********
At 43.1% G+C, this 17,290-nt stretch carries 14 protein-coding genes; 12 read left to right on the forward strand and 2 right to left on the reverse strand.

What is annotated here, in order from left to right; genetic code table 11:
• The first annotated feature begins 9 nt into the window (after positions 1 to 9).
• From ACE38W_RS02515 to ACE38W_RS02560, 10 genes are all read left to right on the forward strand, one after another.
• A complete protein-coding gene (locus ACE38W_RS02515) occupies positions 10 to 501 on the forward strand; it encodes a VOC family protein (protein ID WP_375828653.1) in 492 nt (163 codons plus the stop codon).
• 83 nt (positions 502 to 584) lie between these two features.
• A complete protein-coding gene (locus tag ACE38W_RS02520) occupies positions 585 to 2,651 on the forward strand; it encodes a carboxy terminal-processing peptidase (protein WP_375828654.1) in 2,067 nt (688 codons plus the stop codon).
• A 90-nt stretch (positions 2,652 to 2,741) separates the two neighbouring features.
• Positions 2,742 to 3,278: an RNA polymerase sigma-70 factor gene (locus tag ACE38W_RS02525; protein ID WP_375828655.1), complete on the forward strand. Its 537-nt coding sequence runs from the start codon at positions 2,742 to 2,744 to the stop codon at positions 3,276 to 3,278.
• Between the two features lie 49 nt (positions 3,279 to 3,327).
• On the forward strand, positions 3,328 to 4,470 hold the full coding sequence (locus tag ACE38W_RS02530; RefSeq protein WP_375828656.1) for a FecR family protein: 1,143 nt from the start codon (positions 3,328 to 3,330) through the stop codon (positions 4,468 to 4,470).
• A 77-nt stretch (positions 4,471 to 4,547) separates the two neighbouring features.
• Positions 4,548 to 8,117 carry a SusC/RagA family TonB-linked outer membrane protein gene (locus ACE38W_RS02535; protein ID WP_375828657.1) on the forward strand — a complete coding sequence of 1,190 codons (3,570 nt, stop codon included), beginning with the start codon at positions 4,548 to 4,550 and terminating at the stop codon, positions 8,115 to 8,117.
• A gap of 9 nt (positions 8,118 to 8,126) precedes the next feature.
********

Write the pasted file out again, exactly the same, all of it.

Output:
At 43.1% G+C, this 17,290-nt stretch carries 14 protein-coding genes; 12 read left to right on the forward strand and 2 right to left on the reverse strand.

What is annotated here, in order from left to right; genetic code table 11:
• The first annotated feature begins 9 nt into the window (after positions 1 to 9).
• From ACE38W_RS02515 to ACE38W_RS02560, 10 genes are all read left to right on the forward strand, one after another.
• A complete protein-coding gene (locus ACE38W_RS02515) occupies positions 10 to 501 on the forward strand; it encodes a VOC family protein (protein ID WP_375828653.1) in 492 nt (163 codons plus the stop codon).
• 83 nt (positions 502 to 584) lie between these two features.
• A complete protein-coding gene (locus tag ACE38W_RS02520) occupies positions 585 to 2,651 on the forward strand; it encodes a carboxy terminal-processing peptidase (protein WP_375828654.1) in 2,067 nt (688 codons plus the stop codon).
• A 90-nt stretch (positions 2,652 to 2,741) separates the two neighbouring features.
• Positions 2,742 to 3,278: an RNA polymerase sigma-70 factor gene (locus tag ACE38W_RS02525; protein ID WP_375828655.1), complete on the forward strand. Its 537-nt coding sequence runs from the start codon at positions 2,742 to 2,744 to the stop codon at positions 3,276 to 3,278.
• Between the two features lie 49 nt (positions 3,279 to 3,327).
• On the forward strand, positions 3,328 to 4,470 hold the full coding sequence (locus tag ACE38W_RS02530; RefSeq protein WP_375828656.1) for a FecR family protein: 1,143 nt from the start codon (positions 3,328 to 3,330) through the stop codon (positions 4,468 to 4,470).
• A 77-nt stretch (positions 4,471 to 4,547) separates the two neighbouring features.
• Positions 4,548 to 8,117 carry a SusC/RagA family TonB-linked outer membrane protein gene (locus ACE38W_RS02535; protein ID WP_375828657.1) on the forward strand — a complete coding sequence of 1,190 codons (3,570 nt, stop codon included), beginning with the start codon at positions 4,548 to 4,550 and terminating at the stop codon, positions 8,115 to 8,117.
• A gap of 9 nt (positions 8,118 to 8,126) precedes the next feature.